Dear Friends in Christ,
Welcome to this week’s Bishop’s Blog!
The liturgical period between the Ascension of the Lord and the coming of the Holy Spirit at Pentecost has long between a time of prayerful waiting and expectation for the Church.
Just before his victorious return to the Father, the Lord Jesus instructed his disciples to remain in Jerusalem until, as he put it, ‘they would be clothed with power from on high.’ The power he was speaking of was, of course, the Holy Spirit.
As is evident from the gospels and the New Testament writings in general, the attitude and action of those first Christians were dramatically transformed by the coming of Christ’s Spirit.
In his account in the Acts of the Apostles St. Luke relates how the disciples had gathered in prayer, with Mary the mother of Jesus in their midst, when the upper room was rocked by a mighty wind and what seemed like tongues of fire came to rest upon all who were there. Almighty God was about to do a new and wonderful thing – the Church for all nations was about to come to birth, with the power and fire of heaven!
During these days leading up to Pentecost numerous groups of believers as well as individuals will pray earnestly to the risen Lord to pour out once more that same Spirit on the Church and on the world. In doing so, they will be following in the footsteps of Our Lady, the Apostles, and those other first disciples two thousand years ago. The Holy Spirit is the Father’s gift to us which he generously bestows on those who ask him, and it is a gift which we should not be slow to request.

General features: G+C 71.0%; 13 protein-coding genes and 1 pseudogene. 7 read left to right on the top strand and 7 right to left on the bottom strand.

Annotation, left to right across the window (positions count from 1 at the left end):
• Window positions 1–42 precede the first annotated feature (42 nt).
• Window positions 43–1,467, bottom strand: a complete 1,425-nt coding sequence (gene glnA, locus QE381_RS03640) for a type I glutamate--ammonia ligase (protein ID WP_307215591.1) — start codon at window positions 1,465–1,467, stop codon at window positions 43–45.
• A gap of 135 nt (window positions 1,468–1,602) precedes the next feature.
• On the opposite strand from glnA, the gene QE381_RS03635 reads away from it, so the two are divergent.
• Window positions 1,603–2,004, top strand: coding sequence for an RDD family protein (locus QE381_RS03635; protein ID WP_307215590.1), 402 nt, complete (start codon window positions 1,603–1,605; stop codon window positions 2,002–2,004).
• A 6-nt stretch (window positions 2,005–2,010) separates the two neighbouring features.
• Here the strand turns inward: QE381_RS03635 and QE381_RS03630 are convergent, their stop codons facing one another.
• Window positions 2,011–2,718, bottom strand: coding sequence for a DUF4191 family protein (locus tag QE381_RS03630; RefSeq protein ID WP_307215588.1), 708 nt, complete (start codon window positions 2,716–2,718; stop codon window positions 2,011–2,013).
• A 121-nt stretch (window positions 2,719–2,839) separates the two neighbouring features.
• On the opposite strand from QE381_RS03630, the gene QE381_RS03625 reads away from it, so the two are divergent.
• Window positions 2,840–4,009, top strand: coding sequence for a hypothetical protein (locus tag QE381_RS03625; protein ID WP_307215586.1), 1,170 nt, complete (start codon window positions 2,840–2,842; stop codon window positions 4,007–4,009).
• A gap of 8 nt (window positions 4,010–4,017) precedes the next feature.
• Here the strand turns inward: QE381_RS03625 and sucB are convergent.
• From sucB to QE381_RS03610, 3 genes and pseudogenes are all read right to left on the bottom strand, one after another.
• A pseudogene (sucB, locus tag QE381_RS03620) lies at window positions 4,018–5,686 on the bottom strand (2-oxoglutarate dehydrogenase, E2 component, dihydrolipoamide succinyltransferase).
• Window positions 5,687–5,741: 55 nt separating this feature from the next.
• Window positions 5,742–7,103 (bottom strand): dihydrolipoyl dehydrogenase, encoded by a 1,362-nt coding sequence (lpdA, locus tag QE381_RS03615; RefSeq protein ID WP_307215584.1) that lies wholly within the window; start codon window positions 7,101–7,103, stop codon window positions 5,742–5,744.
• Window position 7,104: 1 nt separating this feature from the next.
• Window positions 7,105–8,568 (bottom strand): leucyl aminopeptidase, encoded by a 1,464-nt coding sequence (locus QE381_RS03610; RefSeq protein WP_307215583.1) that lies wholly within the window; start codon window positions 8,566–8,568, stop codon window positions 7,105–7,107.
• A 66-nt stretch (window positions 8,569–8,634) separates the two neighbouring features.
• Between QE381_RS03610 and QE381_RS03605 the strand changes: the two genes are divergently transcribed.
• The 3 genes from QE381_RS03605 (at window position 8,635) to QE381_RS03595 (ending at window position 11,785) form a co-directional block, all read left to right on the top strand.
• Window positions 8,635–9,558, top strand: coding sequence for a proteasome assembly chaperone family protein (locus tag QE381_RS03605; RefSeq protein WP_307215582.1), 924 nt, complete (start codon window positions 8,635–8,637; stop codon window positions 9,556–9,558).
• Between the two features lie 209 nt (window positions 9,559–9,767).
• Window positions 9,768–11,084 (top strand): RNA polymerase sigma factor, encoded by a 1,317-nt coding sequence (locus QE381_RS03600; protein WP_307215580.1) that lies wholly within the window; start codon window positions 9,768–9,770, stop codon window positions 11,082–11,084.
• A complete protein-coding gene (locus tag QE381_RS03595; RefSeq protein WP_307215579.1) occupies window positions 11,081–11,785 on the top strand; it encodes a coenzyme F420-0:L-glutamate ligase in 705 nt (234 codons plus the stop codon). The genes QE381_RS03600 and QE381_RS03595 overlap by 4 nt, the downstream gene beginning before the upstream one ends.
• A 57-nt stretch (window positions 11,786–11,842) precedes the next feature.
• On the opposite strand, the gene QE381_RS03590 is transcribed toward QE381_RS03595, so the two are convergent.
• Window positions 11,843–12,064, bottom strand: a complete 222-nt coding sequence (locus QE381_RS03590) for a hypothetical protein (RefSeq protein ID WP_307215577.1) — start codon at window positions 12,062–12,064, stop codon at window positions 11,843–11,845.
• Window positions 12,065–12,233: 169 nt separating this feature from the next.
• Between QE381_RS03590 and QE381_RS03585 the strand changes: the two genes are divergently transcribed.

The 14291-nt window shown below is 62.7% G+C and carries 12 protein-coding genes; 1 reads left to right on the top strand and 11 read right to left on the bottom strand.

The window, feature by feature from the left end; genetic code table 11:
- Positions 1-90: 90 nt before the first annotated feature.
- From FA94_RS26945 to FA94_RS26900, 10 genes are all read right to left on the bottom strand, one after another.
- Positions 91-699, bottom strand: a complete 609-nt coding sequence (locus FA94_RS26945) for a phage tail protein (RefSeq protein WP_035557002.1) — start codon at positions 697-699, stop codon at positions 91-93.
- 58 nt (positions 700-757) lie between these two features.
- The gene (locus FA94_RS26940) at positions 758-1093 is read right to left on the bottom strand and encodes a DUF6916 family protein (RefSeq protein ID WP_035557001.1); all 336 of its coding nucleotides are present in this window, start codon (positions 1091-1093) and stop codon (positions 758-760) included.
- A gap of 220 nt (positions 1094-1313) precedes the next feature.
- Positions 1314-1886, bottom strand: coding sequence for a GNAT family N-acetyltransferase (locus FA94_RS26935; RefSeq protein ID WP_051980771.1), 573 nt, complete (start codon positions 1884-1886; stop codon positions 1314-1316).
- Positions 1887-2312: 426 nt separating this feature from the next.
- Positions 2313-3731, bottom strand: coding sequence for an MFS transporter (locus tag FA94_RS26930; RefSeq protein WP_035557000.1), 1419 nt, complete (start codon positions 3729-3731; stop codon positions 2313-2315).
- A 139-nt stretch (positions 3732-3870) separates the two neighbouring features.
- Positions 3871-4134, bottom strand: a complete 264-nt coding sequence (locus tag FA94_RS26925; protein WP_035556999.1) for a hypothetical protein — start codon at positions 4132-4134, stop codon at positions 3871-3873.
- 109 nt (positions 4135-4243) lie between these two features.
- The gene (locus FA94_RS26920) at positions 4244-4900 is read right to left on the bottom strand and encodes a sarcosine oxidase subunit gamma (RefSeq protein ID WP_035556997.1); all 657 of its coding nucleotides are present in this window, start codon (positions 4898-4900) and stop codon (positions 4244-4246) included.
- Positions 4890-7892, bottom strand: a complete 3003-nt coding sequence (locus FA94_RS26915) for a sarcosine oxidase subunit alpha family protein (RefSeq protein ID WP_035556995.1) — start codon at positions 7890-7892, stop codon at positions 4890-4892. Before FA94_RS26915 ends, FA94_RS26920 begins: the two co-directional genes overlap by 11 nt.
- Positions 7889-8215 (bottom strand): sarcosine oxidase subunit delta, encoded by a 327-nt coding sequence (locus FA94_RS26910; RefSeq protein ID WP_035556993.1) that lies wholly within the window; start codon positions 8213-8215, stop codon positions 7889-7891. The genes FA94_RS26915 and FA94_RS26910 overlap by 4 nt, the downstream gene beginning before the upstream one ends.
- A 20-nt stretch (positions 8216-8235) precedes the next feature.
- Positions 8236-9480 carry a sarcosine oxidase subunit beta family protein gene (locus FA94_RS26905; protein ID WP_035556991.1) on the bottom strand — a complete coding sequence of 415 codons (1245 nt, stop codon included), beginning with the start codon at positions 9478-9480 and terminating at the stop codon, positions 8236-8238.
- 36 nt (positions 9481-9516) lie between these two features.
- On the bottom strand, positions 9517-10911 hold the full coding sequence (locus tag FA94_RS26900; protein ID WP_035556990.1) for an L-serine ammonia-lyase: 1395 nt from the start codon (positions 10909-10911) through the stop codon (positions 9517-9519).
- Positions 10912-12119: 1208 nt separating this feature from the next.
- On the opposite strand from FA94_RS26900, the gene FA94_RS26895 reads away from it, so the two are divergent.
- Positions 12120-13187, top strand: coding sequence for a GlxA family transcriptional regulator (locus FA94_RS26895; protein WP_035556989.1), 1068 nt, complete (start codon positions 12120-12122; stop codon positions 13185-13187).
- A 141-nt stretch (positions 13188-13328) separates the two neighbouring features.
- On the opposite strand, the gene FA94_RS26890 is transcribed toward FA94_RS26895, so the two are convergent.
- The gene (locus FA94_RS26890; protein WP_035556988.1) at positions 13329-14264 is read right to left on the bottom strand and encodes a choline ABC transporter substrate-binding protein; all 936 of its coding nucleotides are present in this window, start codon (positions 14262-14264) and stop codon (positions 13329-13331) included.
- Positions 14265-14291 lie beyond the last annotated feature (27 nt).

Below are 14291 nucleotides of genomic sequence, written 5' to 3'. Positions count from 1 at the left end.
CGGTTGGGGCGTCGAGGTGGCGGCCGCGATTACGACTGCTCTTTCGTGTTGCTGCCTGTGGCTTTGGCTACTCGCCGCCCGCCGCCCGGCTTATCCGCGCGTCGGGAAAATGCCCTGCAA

There is rich teaching in Scripture, in both Old and New Testaments, on what the Holy Spirit accomplishes both in the life of the Church as a whole and in that of the individual Christian. The Church has been described as the body of Christ and it is the Holy Spirit which animates and keeps united the members of that body.
It is the Spirit which ensures that the community of believers remains faithful to the teaching of Christ. Moreover, the Holy Spirit is the supreme teacher, leading the Church ever more deeply into her understanding and appreciation of God’s revelation to us in Christ. And it is the same Holy Spirit who speaks consolingly to our individual hearts, helping us to put on the mind of Christ.
Let us at some point of each day this coming week invoke the Holy Spirit to descend afresh on the Church and on each one of us personally, so that we may play our part, in the words of the ancient Pentecost prayer, in renewing the face of the earth.
As ever in Christ our Lord,
+Michael G Campbell OSA
Bishop of Lancaster